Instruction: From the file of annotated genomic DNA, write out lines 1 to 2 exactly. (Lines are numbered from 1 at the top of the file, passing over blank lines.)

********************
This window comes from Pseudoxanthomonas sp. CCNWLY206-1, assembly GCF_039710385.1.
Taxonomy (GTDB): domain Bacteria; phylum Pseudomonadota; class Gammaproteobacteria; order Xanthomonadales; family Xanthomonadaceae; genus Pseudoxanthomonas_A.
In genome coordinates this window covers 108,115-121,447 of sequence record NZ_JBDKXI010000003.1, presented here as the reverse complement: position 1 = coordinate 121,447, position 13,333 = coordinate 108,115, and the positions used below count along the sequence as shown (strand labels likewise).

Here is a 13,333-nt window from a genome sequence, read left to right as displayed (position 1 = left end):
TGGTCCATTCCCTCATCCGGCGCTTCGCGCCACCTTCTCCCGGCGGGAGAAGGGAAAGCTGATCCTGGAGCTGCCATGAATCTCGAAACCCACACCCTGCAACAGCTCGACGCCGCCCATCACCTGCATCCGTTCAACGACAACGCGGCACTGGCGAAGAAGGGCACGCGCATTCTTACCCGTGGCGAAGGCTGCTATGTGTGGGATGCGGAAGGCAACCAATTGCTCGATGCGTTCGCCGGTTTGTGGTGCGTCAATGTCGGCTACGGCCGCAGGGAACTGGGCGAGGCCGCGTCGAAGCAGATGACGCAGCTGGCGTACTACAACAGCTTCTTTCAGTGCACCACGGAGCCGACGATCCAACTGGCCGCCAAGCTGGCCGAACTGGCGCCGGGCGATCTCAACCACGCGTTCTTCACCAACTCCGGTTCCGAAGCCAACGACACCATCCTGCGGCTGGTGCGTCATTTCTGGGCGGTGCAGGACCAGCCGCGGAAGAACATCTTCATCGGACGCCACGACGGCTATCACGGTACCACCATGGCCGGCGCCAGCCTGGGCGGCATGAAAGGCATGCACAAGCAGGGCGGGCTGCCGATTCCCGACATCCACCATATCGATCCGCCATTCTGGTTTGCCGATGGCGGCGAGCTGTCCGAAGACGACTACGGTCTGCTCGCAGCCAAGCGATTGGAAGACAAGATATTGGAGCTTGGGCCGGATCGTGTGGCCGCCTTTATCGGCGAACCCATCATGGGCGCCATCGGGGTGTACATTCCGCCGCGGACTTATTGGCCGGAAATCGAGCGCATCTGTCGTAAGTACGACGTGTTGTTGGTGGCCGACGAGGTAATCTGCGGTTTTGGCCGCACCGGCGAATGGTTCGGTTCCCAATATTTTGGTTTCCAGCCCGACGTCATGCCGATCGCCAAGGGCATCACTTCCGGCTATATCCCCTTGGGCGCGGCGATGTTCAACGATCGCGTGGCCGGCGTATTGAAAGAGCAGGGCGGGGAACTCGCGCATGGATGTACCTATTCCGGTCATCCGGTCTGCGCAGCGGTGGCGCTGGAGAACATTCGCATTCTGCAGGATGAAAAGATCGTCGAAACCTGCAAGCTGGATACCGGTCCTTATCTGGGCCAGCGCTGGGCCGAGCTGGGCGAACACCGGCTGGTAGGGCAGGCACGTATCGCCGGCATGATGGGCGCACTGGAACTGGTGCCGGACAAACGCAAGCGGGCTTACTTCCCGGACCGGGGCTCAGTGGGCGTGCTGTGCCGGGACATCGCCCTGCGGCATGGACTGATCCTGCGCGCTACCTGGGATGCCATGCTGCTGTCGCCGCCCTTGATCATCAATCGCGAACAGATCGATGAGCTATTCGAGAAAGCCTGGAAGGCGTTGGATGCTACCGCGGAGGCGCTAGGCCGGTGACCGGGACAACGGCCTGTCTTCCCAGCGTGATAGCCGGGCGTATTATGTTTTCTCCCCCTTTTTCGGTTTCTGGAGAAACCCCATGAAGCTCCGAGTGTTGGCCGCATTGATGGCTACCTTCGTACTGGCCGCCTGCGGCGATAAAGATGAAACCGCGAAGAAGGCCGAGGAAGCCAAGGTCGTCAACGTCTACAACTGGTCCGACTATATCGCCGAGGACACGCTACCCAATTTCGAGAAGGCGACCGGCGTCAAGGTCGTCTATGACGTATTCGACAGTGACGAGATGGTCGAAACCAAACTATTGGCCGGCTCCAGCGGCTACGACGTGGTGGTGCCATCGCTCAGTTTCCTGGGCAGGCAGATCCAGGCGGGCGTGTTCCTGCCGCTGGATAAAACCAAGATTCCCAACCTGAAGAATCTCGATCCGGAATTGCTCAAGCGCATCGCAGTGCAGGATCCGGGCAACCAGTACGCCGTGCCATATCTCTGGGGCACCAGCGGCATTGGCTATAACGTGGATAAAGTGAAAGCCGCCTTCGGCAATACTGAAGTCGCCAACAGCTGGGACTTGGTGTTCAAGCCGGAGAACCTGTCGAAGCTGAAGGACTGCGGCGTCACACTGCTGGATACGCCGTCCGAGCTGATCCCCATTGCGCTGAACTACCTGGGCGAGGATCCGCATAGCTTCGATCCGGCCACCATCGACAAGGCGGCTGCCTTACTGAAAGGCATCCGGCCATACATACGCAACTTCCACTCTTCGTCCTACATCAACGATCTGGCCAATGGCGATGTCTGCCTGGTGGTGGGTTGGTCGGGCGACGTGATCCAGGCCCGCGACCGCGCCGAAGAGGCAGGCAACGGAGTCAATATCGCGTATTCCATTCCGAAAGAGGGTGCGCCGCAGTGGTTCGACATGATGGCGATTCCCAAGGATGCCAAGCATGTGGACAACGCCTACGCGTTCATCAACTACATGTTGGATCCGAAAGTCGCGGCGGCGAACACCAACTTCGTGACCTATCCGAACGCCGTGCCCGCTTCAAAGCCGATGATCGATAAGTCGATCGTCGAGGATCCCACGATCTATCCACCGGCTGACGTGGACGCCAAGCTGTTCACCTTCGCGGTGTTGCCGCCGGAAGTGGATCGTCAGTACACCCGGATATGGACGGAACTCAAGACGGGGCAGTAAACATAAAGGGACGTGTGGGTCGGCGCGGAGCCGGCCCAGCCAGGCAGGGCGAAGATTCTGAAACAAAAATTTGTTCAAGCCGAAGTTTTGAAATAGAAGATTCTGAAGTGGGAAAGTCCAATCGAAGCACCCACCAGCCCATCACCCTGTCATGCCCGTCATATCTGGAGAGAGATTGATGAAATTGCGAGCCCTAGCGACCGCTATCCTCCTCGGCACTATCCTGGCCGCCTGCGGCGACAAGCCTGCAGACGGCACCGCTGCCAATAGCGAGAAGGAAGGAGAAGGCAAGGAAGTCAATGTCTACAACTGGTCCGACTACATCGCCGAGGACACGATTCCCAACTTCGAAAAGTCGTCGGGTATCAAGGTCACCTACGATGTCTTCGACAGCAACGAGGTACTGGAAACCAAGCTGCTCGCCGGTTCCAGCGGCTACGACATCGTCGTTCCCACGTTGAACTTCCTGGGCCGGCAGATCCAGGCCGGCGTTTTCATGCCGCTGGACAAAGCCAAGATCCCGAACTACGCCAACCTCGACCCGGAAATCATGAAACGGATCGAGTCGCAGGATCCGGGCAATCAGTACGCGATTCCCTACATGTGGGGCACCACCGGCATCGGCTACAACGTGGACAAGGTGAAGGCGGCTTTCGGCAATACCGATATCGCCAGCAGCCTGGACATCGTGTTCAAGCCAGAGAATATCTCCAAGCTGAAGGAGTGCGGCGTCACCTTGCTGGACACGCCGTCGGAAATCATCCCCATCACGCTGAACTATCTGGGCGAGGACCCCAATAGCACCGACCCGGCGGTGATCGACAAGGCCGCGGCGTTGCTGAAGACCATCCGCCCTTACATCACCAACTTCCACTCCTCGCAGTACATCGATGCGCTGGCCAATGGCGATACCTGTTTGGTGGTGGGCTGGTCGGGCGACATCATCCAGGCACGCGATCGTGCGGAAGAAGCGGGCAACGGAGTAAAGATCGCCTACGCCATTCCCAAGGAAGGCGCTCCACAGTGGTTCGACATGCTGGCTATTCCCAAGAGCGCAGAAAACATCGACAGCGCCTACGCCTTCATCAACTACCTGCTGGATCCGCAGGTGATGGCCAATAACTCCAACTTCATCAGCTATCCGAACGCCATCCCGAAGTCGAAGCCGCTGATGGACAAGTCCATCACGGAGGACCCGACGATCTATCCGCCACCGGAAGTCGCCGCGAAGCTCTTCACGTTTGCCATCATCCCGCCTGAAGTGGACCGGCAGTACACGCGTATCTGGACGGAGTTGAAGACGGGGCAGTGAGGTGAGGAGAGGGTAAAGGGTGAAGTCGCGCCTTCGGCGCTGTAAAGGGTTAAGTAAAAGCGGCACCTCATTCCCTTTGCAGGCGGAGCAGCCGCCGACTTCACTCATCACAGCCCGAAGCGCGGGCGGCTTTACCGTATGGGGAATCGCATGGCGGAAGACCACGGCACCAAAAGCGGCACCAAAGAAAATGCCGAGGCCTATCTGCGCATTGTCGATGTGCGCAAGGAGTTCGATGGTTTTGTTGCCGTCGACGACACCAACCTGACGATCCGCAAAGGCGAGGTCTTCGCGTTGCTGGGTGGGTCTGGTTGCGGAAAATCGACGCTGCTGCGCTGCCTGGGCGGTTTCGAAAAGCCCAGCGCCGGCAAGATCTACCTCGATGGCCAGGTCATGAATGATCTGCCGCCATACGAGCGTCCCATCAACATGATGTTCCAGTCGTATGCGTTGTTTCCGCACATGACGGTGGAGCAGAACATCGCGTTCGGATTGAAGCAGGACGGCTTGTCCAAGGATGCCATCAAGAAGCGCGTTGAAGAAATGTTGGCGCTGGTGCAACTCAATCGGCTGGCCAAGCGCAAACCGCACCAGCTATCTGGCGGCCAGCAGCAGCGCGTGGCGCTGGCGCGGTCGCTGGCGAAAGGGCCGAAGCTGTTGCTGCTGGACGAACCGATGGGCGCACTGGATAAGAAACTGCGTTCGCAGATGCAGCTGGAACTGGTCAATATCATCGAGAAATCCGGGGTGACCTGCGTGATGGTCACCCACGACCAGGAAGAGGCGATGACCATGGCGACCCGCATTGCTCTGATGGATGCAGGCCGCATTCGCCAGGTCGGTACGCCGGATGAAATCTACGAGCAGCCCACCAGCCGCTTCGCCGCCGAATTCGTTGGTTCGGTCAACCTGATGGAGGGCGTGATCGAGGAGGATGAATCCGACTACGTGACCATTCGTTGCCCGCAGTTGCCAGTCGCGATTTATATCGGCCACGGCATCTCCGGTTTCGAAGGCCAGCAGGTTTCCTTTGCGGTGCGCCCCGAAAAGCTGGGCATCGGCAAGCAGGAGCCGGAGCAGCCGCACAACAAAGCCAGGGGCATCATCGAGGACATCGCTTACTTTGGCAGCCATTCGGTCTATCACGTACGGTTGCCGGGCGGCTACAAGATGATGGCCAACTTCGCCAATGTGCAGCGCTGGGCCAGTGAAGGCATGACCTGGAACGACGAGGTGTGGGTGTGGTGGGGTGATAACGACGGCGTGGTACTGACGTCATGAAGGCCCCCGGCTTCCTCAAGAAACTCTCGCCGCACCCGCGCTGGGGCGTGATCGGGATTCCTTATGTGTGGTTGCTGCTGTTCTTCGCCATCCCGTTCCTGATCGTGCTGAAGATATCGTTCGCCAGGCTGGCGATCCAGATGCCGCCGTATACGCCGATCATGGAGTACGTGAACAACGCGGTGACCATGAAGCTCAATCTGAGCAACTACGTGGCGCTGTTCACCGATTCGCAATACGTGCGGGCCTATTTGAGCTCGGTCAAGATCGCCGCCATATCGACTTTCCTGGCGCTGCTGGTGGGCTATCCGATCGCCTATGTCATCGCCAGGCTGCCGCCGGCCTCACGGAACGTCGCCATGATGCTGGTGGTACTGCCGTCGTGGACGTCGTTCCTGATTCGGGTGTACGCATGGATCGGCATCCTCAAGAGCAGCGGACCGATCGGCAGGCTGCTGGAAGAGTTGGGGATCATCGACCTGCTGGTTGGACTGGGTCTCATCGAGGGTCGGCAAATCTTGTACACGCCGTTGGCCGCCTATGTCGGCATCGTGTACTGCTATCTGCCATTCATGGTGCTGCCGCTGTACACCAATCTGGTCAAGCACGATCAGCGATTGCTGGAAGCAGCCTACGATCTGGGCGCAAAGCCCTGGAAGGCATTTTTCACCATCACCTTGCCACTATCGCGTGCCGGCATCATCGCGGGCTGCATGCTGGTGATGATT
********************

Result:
This window comes from Pseudoxanthomonas sp. CCNWLY206-1, assembly GCF_039710385.1.
Taxonomy (GTDB): domain Bacteria; phylum Pseudomonadota; class Gammaproteobacteria; order Xanthomonadales; family Xanthomonadaceae; genus Pseudoxanthomonas_A.